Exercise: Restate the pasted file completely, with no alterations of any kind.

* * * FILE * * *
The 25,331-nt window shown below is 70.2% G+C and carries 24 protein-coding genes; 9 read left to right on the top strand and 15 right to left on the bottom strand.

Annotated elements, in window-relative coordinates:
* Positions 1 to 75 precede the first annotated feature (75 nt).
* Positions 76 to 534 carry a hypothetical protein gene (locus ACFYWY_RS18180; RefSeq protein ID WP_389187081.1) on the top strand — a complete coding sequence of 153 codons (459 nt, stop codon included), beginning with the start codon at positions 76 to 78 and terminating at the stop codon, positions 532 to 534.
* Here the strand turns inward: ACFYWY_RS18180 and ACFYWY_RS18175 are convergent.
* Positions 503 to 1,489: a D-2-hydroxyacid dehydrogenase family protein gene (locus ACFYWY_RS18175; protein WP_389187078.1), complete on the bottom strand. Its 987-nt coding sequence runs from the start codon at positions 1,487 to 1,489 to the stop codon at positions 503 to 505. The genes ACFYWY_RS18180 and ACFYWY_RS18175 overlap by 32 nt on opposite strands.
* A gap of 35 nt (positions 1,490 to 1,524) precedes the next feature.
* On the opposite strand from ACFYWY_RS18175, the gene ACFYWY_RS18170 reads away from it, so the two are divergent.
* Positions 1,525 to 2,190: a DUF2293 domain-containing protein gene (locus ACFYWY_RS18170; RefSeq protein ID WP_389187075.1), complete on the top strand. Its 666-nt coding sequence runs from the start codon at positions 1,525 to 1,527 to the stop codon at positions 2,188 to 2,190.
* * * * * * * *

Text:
The 25,331-nt window shown below is 70.2% G+C and carries 24 protein-coding genes; 9 read left to right on the top strand and 15 right to left on the bottom strand.

Annotated elements, in window-relative coordinates:
* Positions 1 to 75 precede the first annotated feature (75 nt).
* Positions 76 to 534 carry a hypothetical protein gene (locus ACFYWY_RS18180; RefSeq protein ID WP_389187081.1) on the top strand — a complete coding sequence of 153 codons (459 nt, stop codon included), beginning with the start codon at positions 76 to 78 and terminating at the stop codon, positions 532 to 534.
* Here the strand turns inward: ACFYWY_RS18180 and ACFYWY_RS18175 are convergent.
* Positions 503 to 1,489: a D-2-hydroxyacid dehydrogenase family protein gene (locus ACFYWY_RS18175; protein WP_389187078.1), complete on the bottom strand. Its 987-nt coding sequence runs from the start codon at positions 1,487 to 1,489 to the stop codon at positions 503 to 505. The genes ACFYWY_RS18180 and ACFYWY_RS18175 overlap by 32 nt on opposite strands.
* A gap of 35 nt (positions 1,490 to 1,524) precedes the next feature.
* On the opposite strand from ACFYWY_RS18175, the gene ACFYWY_RS18170 reads away from it, so the two are divergent.
* Positions 1,525 to 2,190: a DUF2293 domain-containing protein gene (locus ACFYWY_RS18170; RefSeq protein ID WP_389187075.1), complete on the top strand. Its 666-nt coding sequence runs from the start codon at positions 1,525 to 1,527 to the stop codon at positions 2,188 to 2,190.